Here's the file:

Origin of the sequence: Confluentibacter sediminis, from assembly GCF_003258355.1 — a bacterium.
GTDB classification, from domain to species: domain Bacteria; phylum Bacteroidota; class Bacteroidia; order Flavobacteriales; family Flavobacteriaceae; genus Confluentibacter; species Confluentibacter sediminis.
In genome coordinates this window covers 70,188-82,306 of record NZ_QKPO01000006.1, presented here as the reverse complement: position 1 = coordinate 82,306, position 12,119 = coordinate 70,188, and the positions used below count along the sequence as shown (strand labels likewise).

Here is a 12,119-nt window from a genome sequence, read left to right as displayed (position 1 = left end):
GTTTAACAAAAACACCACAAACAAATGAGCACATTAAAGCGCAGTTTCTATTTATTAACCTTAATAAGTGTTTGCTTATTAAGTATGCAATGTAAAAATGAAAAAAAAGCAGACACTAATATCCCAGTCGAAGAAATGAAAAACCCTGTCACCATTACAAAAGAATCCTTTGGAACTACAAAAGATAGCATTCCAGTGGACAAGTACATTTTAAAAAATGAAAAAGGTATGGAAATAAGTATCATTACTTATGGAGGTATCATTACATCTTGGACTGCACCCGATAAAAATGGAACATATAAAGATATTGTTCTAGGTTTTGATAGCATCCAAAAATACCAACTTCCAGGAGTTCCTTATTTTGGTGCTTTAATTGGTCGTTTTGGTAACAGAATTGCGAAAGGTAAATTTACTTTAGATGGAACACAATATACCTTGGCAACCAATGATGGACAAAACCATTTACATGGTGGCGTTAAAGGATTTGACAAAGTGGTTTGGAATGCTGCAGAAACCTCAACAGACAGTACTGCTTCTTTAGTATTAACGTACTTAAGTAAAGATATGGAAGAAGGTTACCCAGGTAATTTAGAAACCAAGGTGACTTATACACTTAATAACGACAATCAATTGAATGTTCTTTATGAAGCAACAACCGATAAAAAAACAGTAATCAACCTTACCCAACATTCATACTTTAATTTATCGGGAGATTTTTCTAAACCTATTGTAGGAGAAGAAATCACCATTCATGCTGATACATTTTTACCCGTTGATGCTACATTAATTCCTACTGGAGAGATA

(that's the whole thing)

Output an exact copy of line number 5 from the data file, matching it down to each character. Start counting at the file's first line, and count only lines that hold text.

GTTTAACAAAAACACCACAAACAAATGAGCACATTAAAGCGCAGTTTCTATTTATTAACCTTAATAAGTGTTTGCTTATTAAGTATGCAATGTAAAAATGAAAAAAAAGCAGACACTAATATCCCAGTCGAAGAAATGAAAAACCCTGTCACCATTACAAAAGAATCCTTTGGAACTACAAAAGATAGCATTCCAGTGGACAAGTACATTTTAAAAAATGAAAAAGGTATGGAAATAAGTATCATTACTTATGGAGGTATCATTACATCTTGGACTGCACCCGATAAAAATGGAACATATAAAGATATTGTTCTAGGTTTTGATAGCATCCAAAAATACCAACTTCCAGGAGTTCCTTATTTTGGTGCTTTAATTGGTCGTTTTGGTAACAGAATTGCGAAAGGTAAATTTACTTTAGATGGAACACAATATACCTTGGCAACCAATGATGGACAAAACCATTTACATGGTGGCGTTAAAGGATTTGACAAAGTGGTTTGGAATGCTGCAGAAACCTCAACAGACAGTACTGCTTCTTTAGTATTAACGTACTTAAGTAAAGATATGGAAGAAGGTTACCCAGGTAATTTAGAAACCAAGGTGACTTATACACTTAATAACGACAATCAATTGAATGTTCTTTATGAAGCAACAACCGATAAAAAAACAGTAATCAACCTTACCCAACATTCATACTTTAATTTATCGGGAGATTTTTCTAAACCTATTGTAGGAGAAGAAATCACCATTCATGCTGATACATTTTTACCCGTTGATGCTACATTAATTCCTACTGGAGAGATA